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I’ve written in the past about using gift funds from a family member to aid in the purchase a home, including how to write a mortgage gift letter. But what if you’re interested in using a no-interest loan from a family member, as opposed to a gift?
Well, assuming that you’ll be using these funds in conjunction with a standard mortgage, it’s always possible that you could ease the underwriting process by using a gift letter to satisfy the mortgage lender, even though the transaction is truly a loan (note that I’m not recommending this — just saying that it’s possible). While this might get around some difficulties with regard to underwriting, however, there are still some important IRS rules to deal with when it comes to making (or accepting) a loan of this sort…
In short, the IRS doesn’t want people to use family loans as a tax dodge — consider the case of a wealthy individual who provides their child (who resides in a lower tax bracket) with a no-interest (or even low interest) loan such that they can invest it and pay far less in taxes. While this was once possible, that loophole has now been closed. Indeed, the IRS now assumes that interest is being charged on the loan amount, and they further treat this uncollected interest as a gift. And if the amount of uncollected interest exceeds the Federal gift tax exclusion, the lender may be liable for gift taxes.
As is the case with nearly all IRS regulations, however, there are exceptions. First and foremost, if the amount of the loan is $10,000 or less, the IRS will simply ignore it. And for loans of up to $100,000 the IRS will not get involved as long as the borrower’s investment earnings don’t exceed $1,000 per year.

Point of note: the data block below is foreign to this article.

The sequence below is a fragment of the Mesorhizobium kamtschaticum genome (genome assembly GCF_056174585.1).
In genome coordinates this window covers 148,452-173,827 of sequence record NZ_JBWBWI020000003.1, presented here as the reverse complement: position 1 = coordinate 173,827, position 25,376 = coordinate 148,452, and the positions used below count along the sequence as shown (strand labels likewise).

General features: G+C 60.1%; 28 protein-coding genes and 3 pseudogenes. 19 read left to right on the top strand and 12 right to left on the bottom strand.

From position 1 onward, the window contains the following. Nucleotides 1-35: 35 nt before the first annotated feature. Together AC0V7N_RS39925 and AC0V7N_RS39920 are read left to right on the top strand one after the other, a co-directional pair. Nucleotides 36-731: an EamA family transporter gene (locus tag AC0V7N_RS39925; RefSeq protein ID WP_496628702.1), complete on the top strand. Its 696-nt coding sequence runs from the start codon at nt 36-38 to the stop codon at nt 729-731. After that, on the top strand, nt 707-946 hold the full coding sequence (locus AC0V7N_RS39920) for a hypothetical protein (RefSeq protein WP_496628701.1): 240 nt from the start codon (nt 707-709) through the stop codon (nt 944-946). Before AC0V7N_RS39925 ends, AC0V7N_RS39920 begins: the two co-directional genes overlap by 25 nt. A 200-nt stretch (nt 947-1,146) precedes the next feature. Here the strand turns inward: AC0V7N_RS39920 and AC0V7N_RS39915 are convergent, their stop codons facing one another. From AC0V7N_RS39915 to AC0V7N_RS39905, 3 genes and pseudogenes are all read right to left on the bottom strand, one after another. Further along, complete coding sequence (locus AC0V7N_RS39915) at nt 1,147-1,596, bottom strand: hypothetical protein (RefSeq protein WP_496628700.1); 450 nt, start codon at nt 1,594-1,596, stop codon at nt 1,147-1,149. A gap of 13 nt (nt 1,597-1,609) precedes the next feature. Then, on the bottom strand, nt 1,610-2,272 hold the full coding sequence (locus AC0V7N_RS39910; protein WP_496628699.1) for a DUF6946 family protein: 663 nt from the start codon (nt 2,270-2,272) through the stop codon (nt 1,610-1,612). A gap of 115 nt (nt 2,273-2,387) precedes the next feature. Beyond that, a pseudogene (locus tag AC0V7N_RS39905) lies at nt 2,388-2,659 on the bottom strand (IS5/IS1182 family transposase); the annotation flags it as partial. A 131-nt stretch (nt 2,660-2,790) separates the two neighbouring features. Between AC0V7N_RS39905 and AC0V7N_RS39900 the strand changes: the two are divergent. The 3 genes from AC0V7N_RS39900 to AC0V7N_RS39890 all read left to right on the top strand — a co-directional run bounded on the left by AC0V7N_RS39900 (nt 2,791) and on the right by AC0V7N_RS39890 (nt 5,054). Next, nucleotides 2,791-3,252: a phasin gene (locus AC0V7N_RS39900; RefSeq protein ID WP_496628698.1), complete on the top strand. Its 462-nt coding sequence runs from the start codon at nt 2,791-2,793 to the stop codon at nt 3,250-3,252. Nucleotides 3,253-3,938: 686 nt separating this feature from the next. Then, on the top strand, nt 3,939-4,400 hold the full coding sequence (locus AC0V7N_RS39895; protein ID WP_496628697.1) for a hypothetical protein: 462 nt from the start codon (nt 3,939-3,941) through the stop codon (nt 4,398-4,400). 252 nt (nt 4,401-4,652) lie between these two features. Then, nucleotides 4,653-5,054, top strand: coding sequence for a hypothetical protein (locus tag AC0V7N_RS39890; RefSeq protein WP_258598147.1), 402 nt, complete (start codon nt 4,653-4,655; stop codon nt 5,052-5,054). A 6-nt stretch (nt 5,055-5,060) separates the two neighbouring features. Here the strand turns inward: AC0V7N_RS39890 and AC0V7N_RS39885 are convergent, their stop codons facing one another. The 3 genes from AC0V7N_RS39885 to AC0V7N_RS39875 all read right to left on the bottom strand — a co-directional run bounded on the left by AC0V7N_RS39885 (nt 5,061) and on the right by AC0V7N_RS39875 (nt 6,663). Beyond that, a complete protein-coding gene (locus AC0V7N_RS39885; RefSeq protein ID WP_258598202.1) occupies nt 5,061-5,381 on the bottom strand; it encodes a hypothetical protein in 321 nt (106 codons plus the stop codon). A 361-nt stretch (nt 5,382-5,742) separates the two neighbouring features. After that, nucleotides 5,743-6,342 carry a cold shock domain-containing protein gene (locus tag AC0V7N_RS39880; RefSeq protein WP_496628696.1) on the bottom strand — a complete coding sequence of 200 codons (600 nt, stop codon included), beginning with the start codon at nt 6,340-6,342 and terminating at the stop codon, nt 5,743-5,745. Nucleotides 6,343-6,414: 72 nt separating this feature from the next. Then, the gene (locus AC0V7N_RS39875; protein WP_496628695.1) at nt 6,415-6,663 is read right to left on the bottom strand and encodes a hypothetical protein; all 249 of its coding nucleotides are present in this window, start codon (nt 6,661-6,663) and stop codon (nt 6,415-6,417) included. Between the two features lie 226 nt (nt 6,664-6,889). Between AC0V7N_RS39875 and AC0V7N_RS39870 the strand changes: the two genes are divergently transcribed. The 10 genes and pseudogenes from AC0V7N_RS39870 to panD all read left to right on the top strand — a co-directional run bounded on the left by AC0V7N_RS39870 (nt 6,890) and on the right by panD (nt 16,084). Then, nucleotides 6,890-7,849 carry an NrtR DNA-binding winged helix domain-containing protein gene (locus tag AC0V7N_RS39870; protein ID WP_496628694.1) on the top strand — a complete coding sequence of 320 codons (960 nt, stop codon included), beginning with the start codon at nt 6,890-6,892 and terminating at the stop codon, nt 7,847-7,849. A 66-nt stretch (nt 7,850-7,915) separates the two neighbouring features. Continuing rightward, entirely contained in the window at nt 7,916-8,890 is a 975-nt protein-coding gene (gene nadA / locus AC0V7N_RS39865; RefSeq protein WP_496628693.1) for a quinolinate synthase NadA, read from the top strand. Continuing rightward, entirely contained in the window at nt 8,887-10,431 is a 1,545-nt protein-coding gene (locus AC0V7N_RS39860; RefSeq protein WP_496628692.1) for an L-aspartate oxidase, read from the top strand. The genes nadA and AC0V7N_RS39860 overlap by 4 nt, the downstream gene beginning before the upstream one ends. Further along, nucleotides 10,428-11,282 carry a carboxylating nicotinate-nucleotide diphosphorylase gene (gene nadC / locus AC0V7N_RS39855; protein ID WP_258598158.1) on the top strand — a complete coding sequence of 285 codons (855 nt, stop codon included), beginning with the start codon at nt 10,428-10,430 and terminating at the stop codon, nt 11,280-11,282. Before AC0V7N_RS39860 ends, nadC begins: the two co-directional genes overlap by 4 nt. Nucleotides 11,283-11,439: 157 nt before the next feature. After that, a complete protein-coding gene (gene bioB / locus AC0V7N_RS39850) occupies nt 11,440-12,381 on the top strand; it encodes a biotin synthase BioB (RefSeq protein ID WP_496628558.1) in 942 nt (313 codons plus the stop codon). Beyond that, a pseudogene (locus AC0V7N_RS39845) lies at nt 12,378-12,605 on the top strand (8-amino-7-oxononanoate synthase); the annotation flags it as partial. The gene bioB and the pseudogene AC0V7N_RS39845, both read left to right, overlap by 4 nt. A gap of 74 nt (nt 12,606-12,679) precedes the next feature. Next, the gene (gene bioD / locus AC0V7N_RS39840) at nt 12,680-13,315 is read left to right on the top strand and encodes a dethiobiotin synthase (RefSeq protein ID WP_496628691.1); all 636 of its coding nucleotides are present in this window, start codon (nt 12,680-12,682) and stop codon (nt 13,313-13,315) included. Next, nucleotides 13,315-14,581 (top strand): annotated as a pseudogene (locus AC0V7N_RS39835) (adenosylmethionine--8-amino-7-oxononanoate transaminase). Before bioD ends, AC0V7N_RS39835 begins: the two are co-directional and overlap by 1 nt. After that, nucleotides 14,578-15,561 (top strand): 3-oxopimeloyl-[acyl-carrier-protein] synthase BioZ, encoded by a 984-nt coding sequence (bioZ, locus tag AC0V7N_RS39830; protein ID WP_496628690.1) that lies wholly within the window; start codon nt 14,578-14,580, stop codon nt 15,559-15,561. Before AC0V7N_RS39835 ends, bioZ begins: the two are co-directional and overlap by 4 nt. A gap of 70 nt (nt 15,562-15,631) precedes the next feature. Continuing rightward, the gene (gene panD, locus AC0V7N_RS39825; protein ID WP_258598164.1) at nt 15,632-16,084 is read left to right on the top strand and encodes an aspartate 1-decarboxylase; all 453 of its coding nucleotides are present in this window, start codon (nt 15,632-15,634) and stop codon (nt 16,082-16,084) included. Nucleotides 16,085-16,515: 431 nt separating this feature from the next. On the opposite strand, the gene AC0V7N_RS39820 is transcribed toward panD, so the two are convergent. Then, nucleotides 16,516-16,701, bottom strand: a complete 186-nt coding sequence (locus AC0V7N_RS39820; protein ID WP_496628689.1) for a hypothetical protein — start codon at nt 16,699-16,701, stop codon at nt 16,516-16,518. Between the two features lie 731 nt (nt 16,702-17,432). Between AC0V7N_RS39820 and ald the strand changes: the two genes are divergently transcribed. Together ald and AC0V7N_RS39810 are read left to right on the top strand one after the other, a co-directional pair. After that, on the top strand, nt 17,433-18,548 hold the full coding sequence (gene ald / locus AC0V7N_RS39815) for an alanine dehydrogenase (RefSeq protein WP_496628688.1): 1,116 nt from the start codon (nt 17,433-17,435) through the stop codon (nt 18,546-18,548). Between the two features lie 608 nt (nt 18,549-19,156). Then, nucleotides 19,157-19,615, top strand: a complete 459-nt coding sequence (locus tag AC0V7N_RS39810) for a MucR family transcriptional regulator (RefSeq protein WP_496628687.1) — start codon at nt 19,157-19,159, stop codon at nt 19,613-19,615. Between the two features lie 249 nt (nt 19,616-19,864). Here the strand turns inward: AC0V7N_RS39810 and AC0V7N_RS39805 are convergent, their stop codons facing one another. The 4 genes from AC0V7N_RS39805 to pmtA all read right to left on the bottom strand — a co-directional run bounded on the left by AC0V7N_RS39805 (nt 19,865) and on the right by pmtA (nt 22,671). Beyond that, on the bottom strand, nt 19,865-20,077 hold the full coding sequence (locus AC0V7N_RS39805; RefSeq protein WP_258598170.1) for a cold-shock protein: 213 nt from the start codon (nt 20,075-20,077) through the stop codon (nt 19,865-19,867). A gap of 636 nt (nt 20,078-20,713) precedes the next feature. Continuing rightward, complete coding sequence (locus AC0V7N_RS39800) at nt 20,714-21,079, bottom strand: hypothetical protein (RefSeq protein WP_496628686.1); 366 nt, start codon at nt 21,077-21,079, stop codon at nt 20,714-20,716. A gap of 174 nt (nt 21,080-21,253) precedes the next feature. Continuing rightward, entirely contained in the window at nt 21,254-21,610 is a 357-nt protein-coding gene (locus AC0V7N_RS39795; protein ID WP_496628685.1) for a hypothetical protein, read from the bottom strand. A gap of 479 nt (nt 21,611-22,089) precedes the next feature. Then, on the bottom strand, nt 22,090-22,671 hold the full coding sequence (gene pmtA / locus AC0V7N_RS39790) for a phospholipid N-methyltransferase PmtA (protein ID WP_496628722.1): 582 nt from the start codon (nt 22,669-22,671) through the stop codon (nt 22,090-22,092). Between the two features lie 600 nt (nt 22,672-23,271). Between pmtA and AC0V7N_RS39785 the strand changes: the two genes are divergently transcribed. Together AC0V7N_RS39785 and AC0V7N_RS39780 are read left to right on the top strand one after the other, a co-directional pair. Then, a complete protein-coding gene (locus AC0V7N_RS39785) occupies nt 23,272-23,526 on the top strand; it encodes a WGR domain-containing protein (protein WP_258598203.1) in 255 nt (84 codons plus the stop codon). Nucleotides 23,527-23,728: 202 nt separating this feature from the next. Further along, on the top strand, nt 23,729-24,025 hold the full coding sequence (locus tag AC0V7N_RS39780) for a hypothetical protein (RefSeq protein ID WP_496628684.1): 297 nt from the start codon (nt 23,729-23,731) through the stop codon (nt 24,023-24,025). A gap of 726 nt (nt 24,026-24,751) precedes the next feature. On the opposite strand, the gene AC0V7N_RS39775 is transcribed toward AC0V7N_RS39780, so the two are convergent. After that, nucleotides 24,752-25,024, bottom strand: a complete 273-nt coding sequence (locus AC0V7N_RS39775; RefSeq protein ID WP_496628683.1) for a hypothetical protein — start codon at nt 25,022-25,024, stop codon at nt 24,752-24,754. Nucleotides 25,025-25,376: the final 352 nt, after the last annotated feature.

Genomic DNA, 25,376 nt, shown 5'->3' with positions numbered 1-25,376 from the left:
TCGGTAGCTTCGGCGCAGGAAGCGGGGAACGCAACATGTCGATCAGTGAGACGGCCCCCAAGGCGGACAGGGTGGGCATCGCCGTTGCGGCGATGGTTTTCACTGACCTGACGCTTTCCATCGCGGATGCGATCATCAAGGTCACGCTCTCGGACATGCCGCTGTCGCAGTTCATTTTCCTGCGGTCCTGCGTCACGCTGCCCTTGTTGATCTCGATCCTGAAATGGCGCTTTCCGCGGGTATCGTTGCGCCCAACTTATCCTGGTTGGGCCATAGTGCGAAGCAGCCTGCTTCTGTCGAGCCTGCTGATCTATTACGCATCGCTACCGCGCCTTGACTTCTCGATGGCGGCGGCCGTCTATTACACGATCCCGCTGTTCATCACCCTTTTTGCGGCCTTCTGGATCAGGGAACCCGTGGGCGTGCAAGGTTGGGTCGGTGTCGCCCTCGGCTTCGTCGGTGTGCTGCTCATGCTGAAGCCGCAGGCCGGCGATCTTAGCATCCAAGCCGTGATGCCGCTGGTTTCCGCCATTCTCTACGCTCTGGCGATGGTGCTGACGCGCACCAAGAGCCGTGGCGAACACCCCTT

If your loan doesn’t fall under one of these exemptions, then it’s subject to the IRS’s imputed-interest rules (this is sometimes also referred to as ‘phantom’ interest). What this means is that the IRS will do you the favor of calculating the interest dues based on IRS-set rates (the ‘applicable federal rate’ or AFR), and will then tax the lender for the foregone interest. Another wrinkle (and this one actually works in your favor) is that the taxable interest cannot exceed the borrower’s investment earnings for the year. Note that, even if this is not an interest-free loan, the imputed-tax rules could kick in if the interest rate falls below the AFR — in this case, the imputed interest would be proportional to the difference between the AFR and the actual rate being charged.
As a quick (and very simple) example, assume that Bob borrows from his parents an amount in excess of the $10,000 threshold under which the IRS will ignore the transaction. This is a no-interest loan that is intended to help Bob by a house but, as it turns out, Bob ends up earning $1,700 in interest and dividends from his investments. Now let’s assume that the IRS does the imputed interest calculations and concludes that Bob should have paid $3,300 in interest. In this case, the loan interest is taxable (since Bob’s investments earned more than $1,000), but the taxable amount (for the lender) is just $1,700 instead of $3,300 (i.e., it’s capped at Bob’s investment earnings).
Another thing to watch out for is that, if the loan is used to purchase an income-producing asset, the loan automatically falls under the imputed interest rules.
For more information on moving, check out my Roadmap for a Successful Relocation.
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